Angular Momentum of Rod Question

In summary, the problem involves a uniform rod and a bullet colliding in a horizontal plane. The bullet lodges into the rod, and the resulting angular velocity is given. The correct approach is to use conservation of angular momentum, taking into account the angular momentum of the bullet before collision. The mistake made in the initial attempt was trying to compare translational and rotational momentum. The correct equation for angular momentum of the bullet before collision is L_b=m(\frac{L}{2})^2\frac{V_b\sin(\theta)}{\frac{L}{2}}.
  • #1
americanforest
223
0
http://loncapa2.physics.sc.edu/res/sc/gblanpied/courses/usclib/hrw/hrwpictures/12-42.jpg

A uniform thin rod of length 0.40 m and mass 3.0 kg can rotate in a horizontal plane about a vertical axis through its center. The rod is a rest when a 3.0-g bullet traveling in the horizontal plane of the rod is fired into one end of the rod. As viewed from above, the direction of the bullet velocity makes an angle of 60° with the rod (see the figure). If the bullet lodges in the rod and the angular velocity of the rod is 12.0 rad/s immediately after the collision, what is the magnitude of the bullet's velocity just before impact?

What I've done:

As I read this I thought of three ideas:
1. Conservation of Angular Momentum, [tex]P_b=L_r[/tex]
2. Inelastic Collision
3. Parrallel Axis Theorem (with the Mass of the Bullet at the end of the rod after it hits it.

First thing I tried was quite simple. I simply set [tex]P_b=L_r[/tex] but the velocity that I found was incorrect. Suspecting that I was neglecting using the angle, I then tried [tex]P_b\sin(\theta)=L_r[/tex]. This, however, also left me with an incorrect result. As I don't see anything wrong in my methods for finding velocity I think I may have made a mistake in calculating the Moment of Inertia of the rod in it's final state which I have as:

[tex]I_f=\frac{(m_r)(L^2)}{12}+\frac{(m_b)(L^2)}{4}[/tex]

and thus:

[tex]V_b=\frac{[\frac{(m_r)(L^2)}{12}+\frac{(m_b)(L^2)}{4}]\omega}{(m_b)\sin(\theta)}[/tex]

Where is the mistake here? I assume it is legal to convert from translational momentum to rotational momentum like this?
 
Last edited by a moderator:
Physics news on Phys.org
  • #2
americanforest said:
http://loncapa2.physics.sc.edu/res/sc/gblanpied/courses/usclib/hrw/hrwpictures/12-42.jpg


1. Conservation of Angular Momentum, [tex]P_b=L_r[/tex]

Incorrect. Use the angular momentum of the bullet instead of its translational momentum.

ehild
 
Last edited by a moderator:
  • #3
OK, so is this correct:

[tex]L_b=m(\frac{L}{2})^2\frac{V_b\sin(\theta)}{\frac{L}{2}}=L_d[/tex]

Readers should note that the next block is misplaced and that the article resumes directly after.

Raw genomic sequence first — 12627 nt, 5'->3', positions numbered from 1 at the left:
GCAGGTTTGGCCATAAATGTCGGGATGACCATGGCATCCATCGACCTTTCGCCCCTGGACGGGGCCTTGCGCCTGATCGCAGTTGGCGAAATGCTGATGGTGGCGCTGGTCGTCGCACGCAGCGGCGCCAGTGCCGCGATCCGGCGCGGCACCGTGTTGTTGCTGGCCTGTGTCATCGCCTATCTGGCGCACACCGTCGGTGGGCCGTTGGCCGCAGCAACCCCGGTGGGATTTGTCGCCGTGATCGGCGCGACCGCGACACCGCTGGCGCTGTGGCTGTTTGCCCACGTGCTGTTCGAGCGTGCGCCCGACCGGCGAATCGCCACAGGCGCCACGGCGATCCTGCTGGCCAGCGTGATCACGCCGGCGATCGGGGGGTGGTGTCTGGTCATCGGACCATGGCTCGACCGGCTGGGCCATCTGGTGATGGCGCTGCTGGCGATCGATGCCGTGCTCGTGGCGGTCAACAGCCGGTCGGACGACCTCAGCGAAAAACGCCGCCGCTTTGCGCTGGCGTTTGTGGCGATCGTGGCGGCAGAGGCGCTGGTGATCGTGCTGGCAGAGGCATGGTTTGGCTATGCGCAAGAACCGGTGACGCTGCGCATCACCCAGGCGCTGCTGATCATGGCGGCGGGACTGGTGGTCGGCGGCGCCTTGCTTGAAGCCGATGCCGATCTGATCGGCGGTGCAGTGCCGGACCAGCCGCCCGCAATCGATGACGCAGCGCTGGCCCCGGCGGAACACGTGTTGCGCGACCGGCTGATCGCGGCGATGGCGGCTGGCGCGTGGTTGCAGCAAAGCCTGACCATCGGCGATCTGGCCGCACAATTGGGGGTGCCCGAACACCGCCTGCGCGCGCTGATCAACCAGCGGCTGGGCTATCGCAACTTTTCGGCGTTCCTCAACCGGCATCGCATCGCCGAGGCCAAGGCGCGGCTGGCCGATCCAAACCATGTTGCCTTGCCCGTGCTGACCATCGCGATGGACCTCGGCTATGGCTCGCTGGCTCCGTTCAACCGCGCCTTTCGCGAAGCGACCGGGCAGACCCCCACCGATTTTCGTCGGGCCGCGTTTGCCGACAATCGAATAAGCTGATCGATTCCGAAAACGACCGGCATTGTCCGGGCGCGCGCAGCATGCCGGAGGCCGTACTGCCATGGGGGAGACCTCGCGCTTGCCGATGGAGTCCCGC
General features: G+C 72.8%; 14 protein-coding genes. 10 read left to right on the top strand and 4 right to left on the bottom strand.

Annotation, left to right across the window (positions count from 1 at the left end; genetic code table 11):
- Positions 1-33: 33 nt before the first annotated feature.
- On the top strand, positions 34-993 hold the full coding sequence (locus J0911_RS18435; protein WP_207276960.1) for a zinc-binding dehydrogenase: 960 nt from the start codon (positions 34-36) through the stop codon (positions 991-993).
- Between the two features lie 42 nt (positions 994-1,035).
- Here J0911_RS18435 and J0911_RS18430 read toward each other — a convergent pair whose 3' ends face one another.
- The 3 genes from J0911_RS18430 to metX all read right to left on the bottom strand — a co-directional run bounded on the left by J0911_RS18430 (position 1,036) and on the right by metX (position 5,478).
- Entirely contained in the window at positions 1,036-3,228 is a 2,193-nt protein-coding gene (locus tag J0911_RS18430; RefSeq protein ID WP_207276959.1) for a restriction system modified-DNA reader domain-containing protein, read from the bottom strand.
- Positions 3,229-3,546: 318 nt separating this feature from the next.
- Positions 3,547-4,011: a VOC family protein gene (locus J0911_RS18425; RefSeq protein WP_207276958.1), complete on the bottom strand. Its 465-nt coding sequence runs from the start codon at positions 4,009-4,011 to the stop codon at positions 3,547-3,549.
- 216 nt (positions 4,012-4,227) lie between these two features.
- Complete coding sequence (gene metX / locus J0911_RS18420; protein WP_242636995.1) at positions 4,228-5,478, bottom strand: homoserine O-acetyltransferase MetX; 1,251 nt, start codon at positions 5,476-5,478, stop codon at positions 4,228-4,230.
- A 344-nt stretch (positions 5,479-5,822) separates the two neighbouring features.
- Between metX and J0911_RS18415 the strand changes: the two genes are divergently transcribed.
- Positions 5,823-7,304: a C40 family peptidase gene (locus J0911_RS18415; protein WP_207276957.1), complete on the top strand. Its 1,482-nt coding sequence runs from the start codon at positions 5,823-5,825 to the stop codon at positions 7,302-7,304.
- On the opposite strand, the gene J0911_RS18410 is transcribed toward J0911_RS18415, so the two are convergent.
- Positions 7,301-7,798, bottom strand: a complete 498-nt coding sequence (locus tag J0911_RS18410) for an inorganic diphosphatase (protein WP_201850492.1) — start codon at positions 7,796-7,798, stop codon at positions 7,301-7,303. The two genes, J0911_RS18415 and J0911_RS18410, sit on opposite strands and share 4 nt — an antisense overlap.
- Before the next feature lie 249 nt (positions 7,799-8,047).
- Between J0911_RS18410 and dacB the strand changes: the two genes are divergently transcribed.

So, you cannot convert straight from Translational to Rotational Momentum? Why not?

Also, is the angular momentum equation for the rod+bullet correct from my first post?
 
Last edited:
  • #4
americanforest said:
So, you cannot convert straight from Translational to Rotational Momentum? Why not?

You can not compare angular momentum with translational momentum. They are different quantities. The conservation of angular momentum means that the angular momentum of a system does not change when no external torgue is applied. The initial angular momentum is that of the bullet, as the rod is in rest. How do you calculate the angular momentum of the bullet before collision?

ehild
 
  • #5
ehild said:
You can not compare angular momentum with translational momentum. They are different quantities. The conservation of angular momentum means that the angular momentum of a system does not change when no external torgue is applied. The initial angular momentum is that of the bullet, as the rod is in rest. How do you calculate the angular momentum of the bullet before collision?

ehild

The angular momentum of the bullet relative to the centre of mass of the rod just before the collision is

[tex]L_b=m(\frac{L}{2})^2\frac{V_b\sin(\theta)}{\frac{L}{2}}[/tex]

I've got the answer, thanks for the help.
 

What is Angular Momentum of a Rod?

Angular momentum of a rod is a measure of the rotational motion of the rod around a fixed axis. It is the product of the rod's moment of inertia and its angular velocity.

How is Angular Momentum of a Rod Calculated?

The formula for calculating the angular momentum of a rod is L = Iω, where L is the angular momentum, I is the moment of inertia, and ω is the angular velocity.

What Factors Affect the Angular Momentum of a Rod?

The angular momentum of a rod is affected by its moment of inertia, angular velocity, and the position of the axis of rotation. The longer the rod, the higher its moment of inertia and the greater its angular momentum.

How is Angular Momentum Conserved in a Rod?

In a closed system, the total angular momentum of a rod remains constant. This means that if the rod's angular velocity changes, its moment of inertia will also change in order to keep the angular momentum constant.

What is the Importance of Angular Momentum in Physics?

Angular momentum is an important concept in physics as it helps us understand rotational motion and conservation of energy. It is also used in various fields such as astronomy, engineering, and mechanics.

Similar threads

  • Introductory Physics Homework Help
Replies
10
Views
894
  • Introductory Physics Homework Help
Replies
21
Views
1K
  • Introductory Physics Homework Help
Replies
1
Views
1K
  • Introductory Physics Homework Help
Replies
23
Views
915
  • Introductory Physics Homework Help
2
Replies
62
Views
9K
  • Introductory Physics Homework Help
Replies
18
Views
2K
  • Introductory Physics Homework Help
Replies
11
Views
1K
  • Introductory Physics Homework Help
Replies
3
Views
210
  • Introductory Physics Homework Help
Replies
10
Views
1K
  • Introductory Physics Homework Help
Replies
12
Views
2K
Back
Top